Brain injury

Patients suffered brain injuries from stroke due to carotid artery dissection, haemorrhage and meningitis. None of the patients had a typical history but correct history taking from all available sources should have led to correct diagnosis. NHS Resolution found that ambulance and triage notes and GP letters accompanying patients were not available or read by their treating doctors, conditions were misdiagnosed, and even after diagnosis long waits for review from more senior or different specialty doctors led to delays in scanning and interpretation.

Death from pulmonary embolism (PE)

Fatal claims following death from PE arose from hospital-caused (iatrogenic) harm and missed diagnosis, often related to immobilisation after their injury, lack of risk assessment for thromboembolism and failure to recognise signs of DVT or pulmonary embolism.  

Death from sepsis

Failings in emergency department care which led to diagnosis and treatment of sepsis included failing to recognise or act on abnormal test results or x-rays, prolonged waits for assessment, failing to carry out proper tests and misdiagnosis. Emergency staff also failed to act on handover information from paramedics or GPs, delayed giving antibiotics owing to failing to consider sepsis, and failed to escalate the patient’s treatment to the intensive care unit.

Death from aortic disease

Patients died after ruptured abdominal aortic aneurysm (AAA) and aortic dissection, even though these conditions are known to require prompt investigation, identification and treatment.  In these cases there was often a  misunderstanding of the significance and high risk associated with abdominal pain in older patients, poor communication and escalation to a consultant in time to allow prompt intervention.  RCEM guidelines intended to reduce the risk of missing life-threatening conditions (such as AAA or aortic dissection ), such as by imaging or review, were not followed in any of these cases.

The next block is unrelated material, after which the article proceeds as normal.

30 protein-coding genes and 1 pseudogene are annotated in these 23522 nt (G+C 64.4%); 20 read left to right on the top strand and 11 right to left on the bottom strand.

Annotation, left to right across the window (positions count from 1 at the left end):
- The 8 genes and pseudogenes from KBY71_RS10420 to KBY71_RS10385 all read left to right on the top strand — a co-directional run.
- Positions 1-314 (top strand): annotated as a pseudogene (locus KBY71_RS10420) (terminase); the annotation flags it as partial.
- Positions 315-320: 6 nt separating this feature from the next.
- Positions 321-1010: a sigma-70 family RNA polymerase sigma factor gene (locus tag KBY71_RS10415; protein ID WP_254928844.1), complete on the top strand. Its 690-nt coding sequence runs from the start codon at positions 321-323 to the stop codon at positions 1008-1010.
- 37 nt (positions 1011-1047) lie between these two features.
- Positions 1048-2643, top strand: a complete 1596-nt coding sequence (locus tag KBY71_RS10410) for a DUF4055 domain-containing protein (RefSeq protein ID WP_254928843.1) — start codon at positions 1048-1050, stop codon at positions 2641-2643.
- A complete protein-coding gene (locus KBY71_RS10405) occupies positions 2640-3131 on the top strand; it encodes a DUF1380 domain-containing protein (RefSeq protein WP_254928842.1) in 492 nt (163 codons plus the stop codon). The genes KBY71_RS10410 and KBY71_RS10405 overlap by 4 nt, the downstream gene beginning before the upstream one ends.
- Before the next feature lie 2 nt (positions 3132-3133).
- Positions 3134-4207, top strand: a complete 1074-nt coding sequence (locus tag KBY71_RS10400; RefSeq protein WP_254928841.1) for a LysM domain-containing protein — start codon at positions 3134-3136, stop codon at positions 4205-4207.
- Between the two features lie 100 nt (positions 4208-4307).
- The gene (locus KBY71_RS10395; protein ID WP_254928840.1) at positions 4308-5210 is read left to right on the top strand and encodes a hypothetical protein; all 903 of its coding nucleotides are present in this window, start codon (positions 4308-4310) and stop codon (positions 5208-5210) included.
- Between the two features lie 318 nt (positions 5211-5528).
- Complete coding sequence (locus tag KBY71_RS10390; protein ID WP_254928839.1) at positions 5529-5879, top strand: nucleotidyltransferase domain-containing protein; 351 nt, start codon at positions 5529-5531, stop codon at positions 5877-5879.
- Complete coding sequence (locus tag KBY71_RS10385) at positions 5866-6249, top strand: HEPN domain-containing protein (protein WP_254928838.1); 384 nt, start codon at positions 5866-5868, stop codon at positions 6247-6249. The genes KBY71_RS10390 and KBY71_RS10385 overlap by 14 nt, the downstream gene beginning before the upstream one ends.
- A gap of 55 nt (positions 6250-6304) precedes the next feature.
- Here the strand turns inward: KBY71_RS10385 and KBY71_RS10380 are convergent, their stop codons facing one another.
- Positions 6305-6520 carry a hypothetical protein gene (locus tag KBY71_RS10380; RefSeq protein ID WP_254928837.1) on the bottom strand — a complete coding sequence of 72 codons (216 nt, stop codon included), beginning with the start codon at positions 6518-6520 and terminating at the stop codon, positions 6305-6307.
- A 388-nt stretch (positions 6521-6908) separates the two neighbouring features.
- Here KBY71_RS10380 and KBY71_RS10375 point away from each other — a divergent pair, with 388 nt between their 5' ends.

Death from cardiac (heart) conditions

Patients who died from heart conditions, such as acute coronary syndromes or ventricular tachycardia, all had abnormal tests, such as ECGs, which were either not recognised, not reviewed and/or not acted on. Patients died either before clinical assessment, after a lengthy stay in A&E or after being discharged. In some cases, busy departments meant that patients were  cared for outside of the recommended environment, leading to delays in proper care.

Deaths from bowel conditions

Common themes in the claims arising patient deaths from bowel conditions, such as perforation and peritonitis included failure to recognise the significance of severe pain, failing to request diagnostic tests or act on abnormalities in test results, and failing to escalate deteriorating patients or arrange specialist review. Other errors included poor communication about treatment options with the patient and poor diagnosis and planning at time of discharge.

Medication errors

Patients died as a result of being given excessive doses of morphine, or being given medication intended for a different patient. Deaths were also caused by giving the patient a drug to which they were allergic or failing to give them their regular prescription drugs and then failing to manage their resulting deterioration.

Help with medical negligence claims following death or life-changing injury

Each claim featured in NHS Resolution’s review reflects an individual who was left with severe disability or who lost their life as a result of failings in care and avoidable error. We welcome this review, in the hope that the NHS at all levels can learn from these mistakes, so that fewer patients will suffer similar avoidable harm in the future. Meanwhile Boyes Turner remain committed to helping severely injured patients and their families rebuild their lives, recover their independence and provide security for their future. We do this by helping our clients to secure the care, therapies and equipment they need and adapt their homes to suit their disability, by recovering their full entitlement to compensation.

If you or someone in your family have suffered severe disability and would like to find out more about making a claim, you can talk to one of our solicitors, free and confidentially, by contacting us here.